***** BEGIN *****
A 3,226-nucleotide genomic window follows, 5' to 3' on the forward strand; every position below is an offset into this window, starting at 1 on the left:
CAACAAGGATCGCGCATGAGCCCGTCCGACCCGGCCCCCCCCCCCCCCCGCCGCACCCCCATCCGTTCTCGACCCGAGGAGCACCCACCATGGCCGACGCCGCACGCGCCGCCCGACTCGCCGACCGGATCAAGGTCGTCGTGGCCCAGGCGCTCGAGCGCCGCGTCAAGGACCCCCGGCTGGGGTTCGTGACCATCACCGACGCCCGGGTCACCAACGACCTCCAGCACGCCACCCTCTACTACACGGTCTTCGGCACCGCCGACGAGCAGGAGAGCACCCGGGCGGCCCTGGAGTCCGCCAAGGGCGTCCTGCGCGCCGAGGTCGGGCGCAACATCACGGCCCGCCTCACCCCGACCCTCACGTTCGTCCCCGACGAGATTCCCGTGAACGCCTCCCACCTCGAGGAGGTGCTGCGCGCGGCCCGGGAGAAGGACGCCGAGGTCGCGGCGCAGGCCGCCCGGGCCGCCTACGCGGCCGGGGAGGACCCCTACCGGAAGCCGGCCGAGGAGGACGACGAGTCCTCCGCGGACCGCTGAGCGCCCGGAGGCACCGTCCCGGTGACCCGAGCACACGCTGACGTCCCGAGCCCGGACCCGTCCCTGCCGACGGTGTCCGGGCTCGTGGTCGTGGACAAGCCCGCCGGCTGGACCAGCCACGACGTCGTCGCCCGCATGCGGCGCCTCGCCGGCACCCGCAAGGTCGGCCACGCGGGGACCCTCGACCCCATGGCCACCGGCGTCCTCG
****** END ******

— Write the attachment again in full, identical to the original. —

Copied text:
A 3,226-nucleotide genomic window follows, 5' to 3' on the forward strand; every position below is an offset into this window, starting at 1 on the left:
CAACAAGGATCGCGCATGAGCCCGTCCGACCCGGCCCCCCCCCCCCCCCGCCGCACCCCCATCCGTTCTCGACCCGAGGAGCACCCACCATGGCCGACGCCGCACGCGCCGCCCGACTCGCCGACCGGATCAAGGTCGTCGTGGCCCAGGCGCTCGAGCGCCGCGTCAAGGACCCCCGGCTGGGGTTCGTGACCATCACCGACGCCCGGGTCACCAACGACCTCCAGCACGCCACCCTCTACTACACGGTCTTCGGCACCGCCGACGAGCAGGAGAGCACCCGGGCGGCCCTGGAGTCCGCCAAGGGCGTCCTGCGCGCCGAGGTCGGGCGCAACATCACGGCCCGCCTCACCCCGACCCTCACGTTCGTCCCCGACGAGATTCCCGTGAACGCCTCCCACCTCGAGGAGGTGCTGCGCGCGGCCCGGGAGAAGGACGCCGAGGTCGCGGCGCAGGCCGCCCGGGCCGCCTACGCGGCCGGGGAGGACCCCTACCGGAAGCCGGCCGAGGAGGACGACGAGTCCTCCGCGGACCGCTGAGCGCCCGGAGGCACCGTCCCGGTGACCCGAGCACACGCTGACGTCCCGAGCCCGGACCCGTCCCTGCCGACGGTGTCCGGGCTCGTGGTCGTGGACAAGCCCGCCGGCTGGACCAGCCACGACGTCGTCGCCCGCATGCGGCGCCTCGCCGGCACCCGCAAGGTCGGCCACGCGGGGACCCTCGACCCCATGGCCACCGGCGTCCTCG